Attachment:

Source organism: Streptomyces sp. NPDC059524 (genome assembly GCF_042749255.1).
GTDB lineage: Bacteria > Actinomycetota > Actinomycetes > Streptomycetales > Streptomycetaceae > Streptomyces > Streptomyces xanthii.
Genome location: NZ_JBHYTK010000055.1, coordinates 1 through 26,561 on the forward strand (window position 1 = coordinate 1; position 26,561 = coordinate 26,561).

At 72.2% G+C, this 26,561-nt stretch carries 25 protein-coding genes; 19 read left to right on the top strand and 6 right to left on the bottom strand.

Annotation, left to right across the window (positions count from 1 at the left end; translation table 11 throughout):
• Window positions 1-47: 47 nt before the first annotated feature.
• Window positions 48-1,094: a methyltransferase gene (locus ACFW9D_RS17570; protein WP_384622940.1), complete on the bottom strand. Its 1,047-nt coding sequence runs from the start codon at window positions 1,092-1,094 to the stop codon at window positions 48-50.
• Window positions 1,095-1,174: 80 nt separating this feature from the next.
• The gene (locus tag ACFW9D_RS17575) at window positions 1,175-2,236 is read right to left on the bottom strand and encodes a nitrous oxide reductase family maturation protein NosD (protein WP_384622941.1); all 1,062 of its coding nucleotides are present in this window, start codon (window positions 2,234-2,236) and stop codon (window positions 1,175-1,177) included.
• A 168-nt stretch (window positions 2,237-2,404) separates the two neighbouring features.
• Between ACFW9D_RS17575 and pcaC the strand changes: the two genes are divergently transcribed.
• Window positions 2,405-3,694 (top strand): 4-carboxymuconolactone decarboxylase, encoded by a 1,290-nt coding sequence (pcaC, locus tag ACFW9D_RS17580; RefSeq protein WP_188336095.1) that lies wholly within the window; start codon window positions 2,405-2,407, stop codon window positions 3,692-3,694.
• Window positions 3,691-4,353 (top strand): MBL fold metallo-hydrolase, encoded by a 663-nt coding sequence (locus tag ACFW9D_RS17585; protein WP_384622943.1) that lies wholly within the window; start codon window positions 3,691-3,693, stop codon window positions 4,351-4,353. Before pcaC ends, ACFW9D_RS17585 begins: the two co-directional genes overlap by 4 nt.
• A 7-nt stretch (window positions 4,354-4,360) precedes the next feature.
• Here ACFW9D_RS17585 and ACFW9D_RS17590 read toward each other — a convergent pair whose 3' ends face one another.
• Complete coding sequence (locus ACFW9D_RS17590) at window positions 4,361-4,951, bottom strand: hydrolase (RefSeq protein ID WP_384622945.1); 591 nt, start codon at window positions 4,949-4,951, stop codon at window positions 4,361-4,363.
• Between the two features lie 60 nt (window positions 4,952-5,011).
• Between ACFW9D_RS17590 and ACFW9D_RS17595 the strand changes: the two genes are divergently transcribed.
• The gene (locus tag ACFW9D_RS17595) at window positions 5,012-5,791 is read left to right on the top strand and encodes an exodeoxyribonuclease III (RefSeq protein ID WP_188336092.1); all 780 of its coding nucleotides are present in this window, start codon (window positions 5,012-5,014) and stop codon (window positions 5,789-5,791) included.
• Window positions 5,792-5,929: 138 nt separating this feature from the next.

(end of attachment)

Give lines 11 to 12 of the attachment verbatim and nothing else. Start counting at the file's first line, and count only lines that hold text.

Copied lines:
• Between ACFW9D_RS17575 and pcaC the strand changes: the two genes are divergently transcribed.
• Window positions 2,405-3,694 (top strand): 4-carboxymuconolactone decarboxylase, encoded by a 1,290-nt coding sequence (pcaC, locus tag ACFW9D_RS17580; RefSeq protein WP_188336095.1) that lies wholly within the window; start codon window positions 2,405-2,407, stop codon window positions 3,692-3,694.